Diamonds are not as rare as one might think. High markups, which far outweigh what we paid for them, can be gotten.
Gems in general, have their value based on how rare they are. Diamonds are not rare at all. Huge safehouses owned by the De Beers cartel, hold a large percentage of the world’s diamond supply. If those diamonds are ever released, diamonds would basically be worth nothing. So, one can see that their rareness is artificial. In many African countries, one can get rough-cut diamonds for the low price of about $15.
Diamond wedding rings are marked up by an average ranging from about 300% to an enormous 1000%. The common markup, however, is 300%. 1000% markups are not very common, but they happen nonetheless.
In a top of the line gold setting, artificial diamonds will be less than a thousand.
That ‘perfect” stone you love, was not so perfect before the face-lift.
Those amazing diamonds you see when you go to your jewelers are not always what they appear to be. A treatment known as ‘fracture-filling” exists, for example, where the cracks visible in diamonds are subsequently covered with glasslike material.
This makes one wonder though if diamonds are expensive because they are “scarce”, then why sell diamonds that have been ‘watered down’? Won’t that eventually drive the demand down and defeat the purpose?
Our platinum and gold settings are essentially supplied by the same supplier.
Blood has touched these stones
In recent years, due to advocates of human rights bringing the growth of blood diamonds to the knowledge of the public, the diamond industry has made attempts to do better. There are places where slave labor is utilized to mind these stones and bloodshed over senseless fights for monopoly of the stones by warlords. Many stores, knowingly or unknowingly, have sold and still sell some of these unethical stones. The Kimberly Process is supposed to prevent these conflict stones from entering the market, but it is arguably just a PR stunt. These stones keep getting smuggled in and a blind eye turned due to loopholes and simple corruption.
6.) We do not want you to purchase that wedding ring off the internet.
These days, nearly anything can be bought online at a significantly lesser cost, including, yes, engagement rings. Jewelry stores do not want you to know that you can get the same quality ring online, at a lower cost. For this reason, when you visit their stores, they go to great lengths to discredit these rings that can be gotten online.
Of course, younger shoppers, aside from being very price conscious, understand the intricacies of online shopping and have confidence in the stores they patronize. As a result of this, those with the intention of getting married, are turning to these online stores for their rings and saving a lot of money in the process.
7.) The sales goals are walking in now.
Salesmen in jewelry stores are given new sales goals monthly. In light of this, when a customer walks in, the salesperson has to do all he or she can to sell enough to reach the sales goal. They do not care about the customer, not really.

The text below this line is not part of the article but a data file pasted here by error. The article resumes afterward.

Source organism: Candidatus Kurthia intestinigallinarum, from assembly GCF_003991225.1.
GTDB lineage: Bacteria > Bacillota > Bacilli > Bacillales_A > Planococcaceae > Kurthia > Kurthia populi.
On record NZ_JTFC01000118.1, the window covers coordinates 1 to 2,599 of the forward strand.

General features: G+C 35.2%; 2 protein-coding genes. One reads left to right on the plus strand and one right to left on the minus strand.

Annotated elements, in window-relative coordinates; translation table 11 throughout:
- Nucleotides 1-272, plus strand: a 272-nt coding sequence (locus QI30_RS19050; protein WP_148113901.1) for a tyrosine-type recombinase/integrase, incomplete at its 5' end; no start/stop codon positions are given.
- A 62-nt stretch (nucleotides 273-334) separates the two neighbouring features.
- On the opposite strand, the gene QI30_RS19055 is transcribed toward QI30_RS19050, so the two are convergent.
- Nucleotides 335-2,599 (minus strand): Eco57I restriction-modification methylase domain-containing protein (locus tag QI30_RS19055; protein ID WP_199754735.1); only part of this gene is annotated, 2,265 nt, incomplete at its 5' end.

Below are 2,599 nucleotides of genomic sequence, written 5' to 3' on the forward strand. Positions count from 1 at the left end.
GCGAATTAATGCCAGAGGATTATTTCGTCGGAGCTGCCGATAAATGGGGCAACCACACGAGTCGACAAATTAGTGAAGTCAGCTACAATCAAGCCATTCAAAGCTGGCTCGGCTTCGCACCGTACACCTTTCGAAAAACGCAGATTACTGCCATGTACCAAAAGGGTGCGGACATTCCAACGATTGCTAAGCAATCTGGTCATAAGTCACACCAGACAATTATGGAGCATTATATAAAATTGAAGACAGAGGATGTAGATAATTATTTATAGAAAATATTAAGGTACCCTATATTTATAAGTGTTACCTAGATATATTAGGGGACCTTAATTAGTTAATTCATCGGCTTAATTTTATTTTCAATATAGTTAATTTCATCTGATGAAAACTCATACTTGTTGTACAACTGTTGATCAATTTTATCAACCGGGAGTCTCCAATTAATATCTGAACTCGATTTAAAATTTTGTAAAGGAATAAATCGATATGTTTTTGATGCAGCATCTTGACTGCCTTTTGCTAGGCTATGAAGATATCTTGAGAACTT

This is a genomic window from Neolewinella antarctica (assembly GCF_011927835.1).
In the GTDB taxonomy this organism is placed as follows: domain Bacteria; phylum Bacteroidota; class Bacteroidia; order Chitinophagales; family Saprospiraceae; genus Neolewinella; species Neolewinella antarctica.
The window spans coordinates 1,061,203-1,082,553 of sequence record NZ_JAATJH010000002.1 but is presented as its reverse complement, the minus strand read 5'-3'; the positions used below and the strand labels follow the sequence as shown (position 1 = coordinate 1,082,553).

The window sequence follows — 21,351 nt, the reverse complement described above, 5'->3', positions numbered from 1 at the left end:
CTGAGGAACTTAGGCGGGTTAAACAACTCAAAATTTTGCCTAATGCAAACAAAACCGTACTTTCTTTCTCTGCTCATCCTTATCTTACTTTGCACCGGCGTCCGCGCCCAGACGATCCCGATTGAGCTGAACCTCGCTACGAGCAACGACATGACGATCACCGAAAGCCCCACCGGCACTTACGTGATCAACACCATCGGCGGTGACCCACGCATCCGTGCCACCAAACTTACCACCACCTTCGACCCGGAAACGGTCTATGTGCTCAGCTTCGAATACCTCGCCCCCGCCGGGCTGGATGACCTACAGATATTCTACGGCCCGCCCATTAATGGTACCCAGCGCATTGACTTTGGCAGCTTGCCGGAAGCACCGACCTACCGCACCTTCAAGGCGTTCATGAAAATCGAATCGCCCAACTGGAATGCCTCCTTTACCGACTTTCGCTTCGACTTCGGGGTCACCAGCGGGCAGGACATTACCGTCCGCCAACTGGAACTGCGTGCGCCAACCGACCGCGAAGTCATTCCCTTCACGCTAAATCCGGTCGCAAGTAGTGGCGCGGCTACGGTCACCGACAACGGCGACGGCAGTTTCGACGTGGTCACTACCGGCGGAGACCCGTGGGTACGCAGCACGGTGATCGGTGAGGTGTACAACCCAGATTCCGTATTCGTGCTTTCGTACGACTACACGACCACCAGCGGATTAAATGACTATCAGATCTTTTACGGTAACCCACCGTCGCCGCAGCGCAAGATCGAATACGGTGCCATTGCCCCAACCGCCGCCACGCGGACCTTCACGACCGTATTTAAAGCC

8.) Your diamond was switched with a fake.
This is not a highly common practice, but it does happen. Many customers who go to have stones fixed may not know the actual worth of the stones in their possession. When these stones are returned, the fake, man-made stones they are given, are so beautiful that they don’t really know or care about the difference even.
So hey, if you want to get a ring and your pocket is not quite up to the task of getting a real stone, you could simply get a setting with a beautiful man-made diamond if your lady has no issues with it. Of course, it can always be replaced with a real stone when the bank account permits.
9.) Your warranty is quite shaky.
A lot of jewelry store purchases come with warranties which supposedly cover damages and noticed imperfections for a couple of years. There’s even the so-called lifetime warranty which just sounds wonderful right? Wrong.
Most times, these lifetime warranties are given in college cities or places where they know the ladies will most likely forget to have the rings checked every six months precisely, or simply not be around to perform the routine.
By doing this, the lifetime warranty is only actually used by a few very smart customers.
So, instead of relying on the warranty, simply have your ring added to your renter's insurance or homeowners insurance. The protection offered is way better, even in the case of loss of the jewelry item.
10.) The huge sales and 50% off discounts are not actual sales.
During these so-called “sales”, prior to declaring the sales open, the items are usually marked up to about twice or thrice the normal price and then sliced to half of that, during the sale. So, in essence, you may end up paying more than you originally would have, without the sale.
Those stores who declare that they are ‘going out of business’ and hence organize sales are usually not different.
Taking this information into account, I hope you have an enlightened and beneficial experience shopping for lovely and cost-intensive substitutes to diamonds.